World Heritage UK: Chair’s update

News

Dear friends of World Heritage in the UK

Having successfully got past a dark and dismal January, I thought it a good moment to do a quick update.

Newsletter

Firstly, the Winter 2016 / 2017 World Heritage UK newsletter can be downloaded here. This is a growing publication and my thanks Chris for pulling it together.

Members of WH:UK automatically receive this when it is issued (so apologies to many of you for the cross posting), and have the opportunity to contribute appropriate stories and information… an excellent reason to join up if you haven’t done already.

Bath Technical meeting

March 8th is the date for this year’s technical workshop, with a focus this time on issues around planning and how it is approached in the UK in respect of World Heritage Sites.  We know that this is a huge subject, and we may only scratch the surface at this meeting, but we would like to use this to start to develop a Position Paper to put to Government around the issues that World Heritage Sites face.  Numbers are looking good, but there are still plenty of places so please book up here.  The event is very good value, especially so for members… (another excellent reason to join up).

World Heritage Day 2017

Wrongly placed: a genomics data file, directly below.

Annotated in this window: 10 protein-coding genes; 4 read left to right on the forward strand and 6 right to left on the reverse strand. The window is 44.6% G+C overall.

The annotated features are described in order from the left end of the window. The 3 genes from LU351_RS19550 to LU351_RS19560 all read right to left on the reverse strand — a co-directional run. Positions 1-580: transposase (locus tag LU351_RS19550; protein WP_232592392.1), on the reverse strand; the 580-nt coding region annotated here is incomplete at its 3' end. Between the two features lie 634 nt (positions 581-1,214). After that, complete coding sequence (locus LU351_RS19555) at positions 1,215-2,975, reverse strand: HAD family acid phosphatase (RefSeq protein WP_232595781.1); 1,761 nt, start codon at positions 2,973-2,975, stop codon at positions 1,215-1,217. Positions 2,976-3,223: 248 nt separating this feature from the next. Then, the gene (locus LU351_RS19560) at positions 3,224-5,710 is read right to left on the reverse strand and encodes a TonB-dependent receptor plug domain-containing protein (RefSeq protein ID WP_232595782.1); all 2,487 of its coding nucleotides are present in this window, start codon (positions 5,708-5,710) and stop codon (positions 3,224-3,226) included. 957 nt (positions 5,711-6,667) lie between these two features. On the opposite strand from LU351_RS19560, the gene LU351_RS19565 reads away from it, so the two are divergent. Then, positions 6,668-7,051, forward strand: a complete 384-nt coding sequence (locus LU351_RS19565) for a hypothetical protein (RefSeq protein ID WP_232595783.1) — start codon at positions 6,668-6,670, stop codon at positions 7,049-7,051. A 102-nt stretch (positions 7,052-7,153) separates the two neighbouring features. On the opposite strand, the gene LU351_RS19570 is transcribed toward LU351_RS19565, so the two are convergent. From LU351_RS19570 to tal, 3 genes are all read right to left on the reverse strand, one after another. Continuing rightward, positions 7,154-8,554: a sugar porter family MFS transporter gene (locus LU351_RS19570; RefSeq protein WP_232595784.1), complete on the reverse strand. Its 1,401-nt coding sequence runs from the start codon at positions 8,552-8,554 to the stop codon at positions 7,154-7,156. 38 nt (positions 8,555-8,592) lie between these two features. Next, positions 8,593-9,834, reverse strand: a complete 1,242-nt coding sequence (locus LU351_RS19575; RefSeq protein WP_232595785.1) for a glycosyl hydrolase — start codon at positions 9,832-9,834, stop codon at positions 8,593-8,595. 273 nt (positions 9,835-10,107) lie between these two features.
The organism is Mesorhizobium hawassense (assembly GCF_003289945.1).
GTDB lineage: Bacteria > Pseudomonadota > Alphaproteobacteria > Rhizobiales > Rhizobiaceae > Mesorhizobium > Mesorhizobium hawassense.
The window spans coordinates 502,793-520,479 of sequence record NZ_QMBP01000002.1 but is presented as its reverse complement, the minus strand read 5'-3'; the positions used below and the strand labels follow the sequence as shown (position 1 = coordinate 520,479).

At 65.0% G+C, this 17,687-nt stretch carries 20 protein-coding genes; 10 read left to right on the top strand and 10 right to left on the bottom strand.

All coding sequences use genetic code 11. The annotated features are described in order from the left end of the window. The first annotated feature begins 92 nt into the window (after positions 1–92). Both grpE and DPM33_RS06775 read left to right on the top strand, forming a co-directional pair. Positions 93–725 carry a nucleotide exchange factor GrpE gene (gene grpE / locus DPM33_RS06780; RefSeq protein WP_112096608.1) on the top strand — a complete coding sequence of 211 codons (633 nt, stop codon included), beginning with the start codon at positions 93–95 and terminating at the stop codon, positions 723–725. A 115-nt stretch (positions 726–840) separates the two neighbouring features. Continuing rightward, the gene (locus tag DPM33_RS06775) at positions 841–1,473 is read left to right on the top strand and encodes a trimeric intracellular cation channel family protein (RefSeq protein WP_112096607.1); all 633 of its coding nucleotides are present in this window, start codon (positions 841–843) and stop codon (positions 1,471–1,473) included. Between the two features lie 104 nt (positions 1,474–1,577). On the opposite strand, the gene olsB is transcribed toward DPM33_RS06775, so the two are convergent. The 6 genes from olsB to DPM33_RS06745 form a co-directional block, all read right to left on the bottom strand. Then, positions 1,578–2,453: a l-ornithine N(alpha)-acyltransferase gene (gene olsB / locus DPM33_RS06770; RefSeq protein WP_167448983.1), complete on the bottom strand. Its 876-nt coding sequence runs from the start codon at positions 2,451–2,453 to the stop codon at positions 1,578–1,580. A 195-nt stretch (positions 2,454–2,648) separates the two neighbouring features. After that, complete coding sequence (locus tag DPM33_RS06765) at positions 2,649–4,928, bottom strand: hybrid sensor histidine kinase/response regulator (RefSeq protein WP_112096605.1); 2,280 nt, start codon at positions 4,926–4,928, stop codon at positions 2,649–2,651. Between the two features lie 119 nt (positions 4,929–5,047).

Those of us in the business know that World Heritage is woefully known and understood in the UK, even though many of our Sites are world famous and all are globally important.  World Heritage UK is committed to remedying this, and one simple thing we can all do to try to make more of World Heritage Day, April 18th, to raise profile of the Sites and the concept of World Heritage more generally.  In 2017, the theme is “Cultural Heritage & Sustainable Tourism”, chosen in relation to the United Nations International Year of Sustainable Tourism for Development and in the context of the 2030 Agenda for Sustainable Development and the Sustainable Development Goals. We are looking at a plan involving events, social media and the website, and will get back to you as we progress more, but if you have ideas about how we as a community can do this well, or want to help do it, please send them to Chris at chris.mahon@worldheritageuk.org.